I can't speak for Mr.FixitChapman's technique, and I can't tell presactly how he did his cabinets.
There is a simple (sort of) way to get the contour of the roof pretty accurately: use a divider (compass). Cut a piece of cardboard or thin fiberboard that very roughly matches the contour you want to duplicate, and clamp that piece in place nice and square with the wall of the bus. Put a piece of paper on it if you want to make a paper pattern, or just trace on the piece itself if you want a "hard" copy. Using the divider set at, say a 2" spacing, hold the divider in absolutely
the same orientation throughout the operation, and put one side of the divider against the contour and one side of the divider (the marking side) on the paper/template material. Now just follow the shape of the contour. You should have a good template or pattern when you are done. It may take you a few tries to get the hang of it, so working with cardboard at first is best, IMHO. Once you have a fit that you like, transfer the shape from cardboard to something more permanent, and you will have a template that you can use from time to time on different projects in the bus that require a contour of the roofline (in the case of the cabinets pictured).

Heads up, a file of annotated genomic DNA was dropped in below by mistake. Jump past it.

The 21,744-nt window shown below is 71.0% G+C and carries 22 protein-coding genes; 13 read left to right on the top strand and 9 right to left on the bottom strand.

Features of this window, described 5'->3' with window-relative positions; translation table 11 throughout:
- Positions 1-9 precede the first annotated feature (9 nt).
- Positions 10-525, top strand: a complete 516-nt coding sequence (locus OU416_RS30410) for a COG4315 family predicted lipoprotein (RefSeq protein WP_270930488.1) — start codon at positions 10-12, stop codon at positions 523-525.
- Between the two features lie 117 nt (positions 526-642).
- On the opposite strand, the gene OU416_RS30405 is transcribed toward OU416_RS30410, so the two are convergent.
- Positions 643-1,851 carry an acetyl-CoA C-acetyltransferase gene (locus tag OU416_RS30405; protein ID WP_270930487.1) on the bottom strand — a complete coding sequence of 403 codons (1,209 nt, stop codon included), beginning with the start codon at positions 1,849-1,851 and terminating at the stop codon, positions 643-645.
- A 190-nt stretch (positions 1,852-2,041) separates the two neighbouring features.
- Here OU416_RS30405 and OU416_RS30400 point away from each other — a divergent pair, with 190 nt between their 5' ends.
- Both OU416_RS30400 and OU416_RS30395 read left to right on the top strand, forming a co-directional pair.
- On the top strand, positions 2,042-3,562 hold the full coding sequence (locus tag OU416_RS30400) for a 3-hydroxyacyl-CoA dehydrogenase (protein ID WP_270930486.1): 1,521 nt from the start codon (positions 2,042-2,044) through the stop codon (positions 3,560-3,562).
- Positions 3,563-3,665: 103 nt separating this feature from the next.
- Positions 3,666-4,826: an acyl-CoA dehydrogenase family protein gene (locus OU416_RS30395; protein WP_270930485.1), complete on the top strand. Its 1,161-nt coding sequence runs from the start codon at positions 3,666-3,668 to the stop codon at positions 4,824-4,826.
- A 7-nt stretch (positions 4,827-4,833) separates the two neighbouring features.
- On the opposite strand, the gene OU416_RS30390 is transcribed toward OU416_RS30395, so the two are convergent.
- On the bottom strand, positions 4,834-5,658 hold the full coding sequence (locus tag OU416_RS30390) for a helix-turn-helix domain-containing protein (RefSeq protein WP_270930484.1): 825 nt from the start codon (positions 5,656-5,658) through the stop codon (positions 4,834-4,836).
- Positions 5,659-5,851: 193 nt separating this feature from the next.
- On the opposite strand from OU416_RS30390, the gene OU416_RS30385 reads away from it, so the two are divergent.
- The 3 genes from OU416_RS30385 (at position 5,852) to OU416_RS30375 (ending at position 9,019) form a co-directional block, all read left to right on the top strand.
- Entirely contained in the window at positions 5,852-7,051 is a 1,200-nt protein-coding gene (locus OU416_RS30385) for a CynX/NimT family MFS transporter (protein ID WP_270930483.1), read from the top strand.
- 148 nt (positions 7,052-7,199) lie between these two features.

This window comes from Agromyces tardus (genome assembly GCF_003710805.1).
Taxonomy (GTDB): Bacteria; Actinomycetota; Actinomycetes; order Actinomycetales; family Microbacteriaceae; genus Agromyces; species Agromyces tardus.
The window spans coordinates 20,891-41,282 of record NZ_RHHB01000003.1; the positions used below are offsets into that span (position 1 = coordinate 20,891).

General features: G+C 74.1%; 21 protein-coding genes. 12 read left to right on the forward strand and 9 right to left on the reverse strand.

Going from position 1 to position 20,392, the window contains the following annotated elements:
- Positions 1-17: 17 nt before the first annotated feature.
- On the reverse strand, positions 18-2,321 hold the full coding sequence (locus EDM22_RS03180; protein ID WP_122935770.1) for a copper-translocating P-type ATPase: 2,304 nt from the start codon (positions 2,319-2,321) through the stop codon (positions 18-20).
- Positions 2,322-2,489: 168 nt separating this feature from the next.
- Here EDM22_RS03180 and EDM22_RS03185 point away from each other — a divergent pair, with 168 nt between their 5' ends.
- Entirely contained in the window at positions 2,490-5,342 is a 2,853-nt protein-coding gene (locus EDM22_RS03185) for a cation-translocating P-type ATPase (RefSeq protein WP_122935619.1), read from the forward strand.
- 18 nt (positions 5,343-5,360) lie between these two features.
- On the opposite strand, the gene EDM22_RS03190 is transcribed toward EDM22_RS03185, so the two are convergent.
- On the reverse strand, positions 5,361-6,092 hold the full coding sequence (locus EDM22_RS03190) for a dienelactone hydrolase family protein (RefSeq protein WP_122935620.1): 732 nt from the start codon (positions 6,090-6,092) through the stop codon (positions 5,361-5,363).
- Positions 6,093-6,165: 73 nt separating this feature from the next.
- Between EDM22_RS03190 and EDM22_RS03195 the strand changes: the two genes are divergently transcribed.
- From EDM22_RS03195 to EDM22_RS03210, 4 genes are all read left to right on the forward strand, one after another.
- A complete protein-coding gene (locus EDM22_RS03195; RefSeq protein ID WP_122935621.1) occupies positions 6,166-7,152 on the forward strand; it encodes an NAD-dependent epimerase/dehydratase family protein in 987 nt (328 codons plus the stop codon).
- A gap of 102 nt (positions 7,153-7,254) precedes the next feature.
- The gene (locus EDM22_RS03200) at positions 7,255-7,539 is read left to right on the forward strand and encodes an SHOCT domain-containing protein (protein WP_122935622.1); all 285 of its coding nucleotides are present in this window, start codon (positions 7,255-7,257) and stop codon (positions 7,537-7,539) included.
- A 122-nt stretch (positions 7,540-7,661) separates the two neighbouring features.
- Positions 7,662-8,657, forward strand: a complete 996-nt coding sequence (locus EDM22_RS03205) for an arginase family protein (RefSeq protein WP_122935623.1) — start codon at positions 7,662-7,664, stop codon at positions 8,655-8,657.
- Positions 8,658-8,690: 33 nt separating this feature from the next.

The way I mount things to the roof is to use short pieces - 4" to 6" long - of 2x2 (1.5x1.5) as blocking. I screw them to the roof along the line of the contour, and then screw the plywood into the blocking from the side. The short pieces will generally follow a gentle contour pretty closely, and they act as the framing of the cabinet. Since they are inside the cabinet, they are not visible when the cabinet is assembled. This picture shows examples of what I am talking about, both on the side wall, and on the contour of the roof.
Here you can see the same principal applied to the galley construction: